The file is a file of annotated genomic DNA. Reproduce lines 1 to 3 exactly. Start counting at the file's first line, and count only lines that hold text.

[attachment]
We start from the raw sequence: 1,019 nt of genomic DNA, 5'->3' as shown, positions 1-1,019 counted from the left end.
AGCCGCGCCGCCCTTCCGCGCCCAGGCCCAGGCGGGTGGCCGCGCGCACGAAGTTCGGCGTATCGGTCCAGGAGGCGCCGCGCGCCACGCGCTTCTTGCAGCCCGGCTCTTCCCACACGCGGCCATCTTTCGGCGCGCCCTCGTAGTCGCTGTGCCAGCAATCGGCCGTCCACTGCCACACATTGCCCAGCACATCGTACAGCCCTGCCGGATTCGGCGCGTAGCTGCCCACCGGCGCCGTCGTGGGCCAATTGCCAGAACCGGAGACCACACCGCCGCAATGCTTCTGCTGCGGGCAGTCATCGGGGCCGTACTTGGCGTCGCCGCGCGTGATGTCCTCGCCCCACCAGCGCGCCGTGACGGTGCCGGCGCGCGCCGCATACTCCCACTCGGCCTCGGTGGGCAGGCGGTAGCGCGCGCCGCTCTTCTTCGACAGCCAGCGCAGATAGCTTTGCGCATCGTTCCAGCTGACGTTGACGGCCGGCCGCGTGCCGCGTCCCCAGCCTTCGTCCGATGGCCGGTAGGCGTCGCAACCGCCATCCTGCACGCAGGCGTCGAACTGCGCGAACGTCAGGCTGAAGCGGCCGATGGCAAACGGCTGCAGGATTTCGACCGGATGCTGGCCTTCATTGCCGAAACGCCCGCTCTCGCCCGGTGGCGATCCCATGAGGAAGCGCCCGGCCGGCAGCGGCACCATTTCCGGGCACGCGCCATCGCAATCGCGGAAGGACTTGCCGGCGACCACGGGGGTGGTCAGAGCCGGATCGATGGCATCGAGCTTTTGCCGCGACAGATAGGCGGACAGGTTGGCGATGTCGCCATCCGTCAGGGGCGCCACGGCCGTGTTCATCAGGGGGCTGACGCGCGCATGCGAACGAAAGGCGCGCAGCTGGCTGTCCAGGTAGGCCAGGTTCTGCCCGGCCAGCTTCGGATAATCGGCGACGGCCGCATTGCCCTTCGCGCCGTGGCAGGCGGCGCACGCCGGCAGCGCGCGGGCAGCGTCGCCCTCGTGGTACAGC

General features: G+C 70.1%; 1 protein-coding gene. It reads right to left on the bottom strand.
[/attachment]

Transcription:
We start from the raw sequence: 1,019 nt of genomic DNA, 5'->3' as shown, positions 1-1,019 counted from the left end.
AGCCGCGCCGCCCTTCCGCGCCCAGGCCCAGGCGGGTGGCCGCGCGCACGAAGTTCGGCGTATCGGTCCAGGAGGCGCCGCGCGCCACGCGCTTCTTGCAGCCCGGCTCTTCCCACACGCGGCCATCTTTCGGCGCGCCCTCGTAGTCGCTGTGCCAGCAATCGGCCGTCCACTGCCACACATTGCCCAGCACATCGTACAGCCCTGCCGGATTCGGCGCGTAGCTGCCCACCGGCGCCGTCGTGGGCCAATTGCCAGAACCGGAGACCACACCGCCGCAATGCTTCTGCTGCGGGCAGTCATCGGGGCCGTACTTGGCGTCGCCGCGCGTGATGTCCTCGCCCCACCAGCGCGCCGTGACGGTGCCGGCGCGCGCCGCATACTCCCACTCGGCCTCGGTGGGCAGGCGGTAGCGCGCGCCGCTCTTCTTCGACAGCCAGCGCAGATAGCTTTGCGCATCGTTCCAGCTGACGTTGACGGCCGGCCGCGTGCCGCGTCCCCAGCCTTCGTCCGATGGCCGGTAGGCGTCGCAACCGCCATCCTGCACGCAGGCGTCGAACTGCGCGAACGTCAGGCTGAAGCGGCCGATGGCAAACGGCTGCAGGATTTCGACCGGATGCTGGCCTTCATTGCCGAAACGCCCGCTCTCGCCCGGTGGCGATCCCATGAGGAAGCGCCCGGCCGGCAGCGGCACCATTTCCGGGCACGCGCCATCGCAATCGCGGAAGGACTTGCCGGCGACCACGGGGGTGGTCAGAGCCGGATCGATGGCATCGAGCTTTTGCCGCGACAGATAGGCGGACAGGTTGGCGATGTCGCCATCCGTCAGGGGCGCCACGGCCGTGTTCATCAGGGGGCTGACGCGCGCATGCGAACGAAAGGCGCGCAGCTGGCTGTCCAGGTAGGCCAGGTTCTGCCCGGCCAGCTTCGGATAATCGGCGACGGCCGCATTGCCCTTCGCGCCGTGGCAGGCGGCGCACGCCGGCAGCGCGCGGGCAGCGTCGCCCTCGTGGTACAGC

General features: G+C 70.1%; 1 protein-coding gene. It reads right to left on the bottom strand.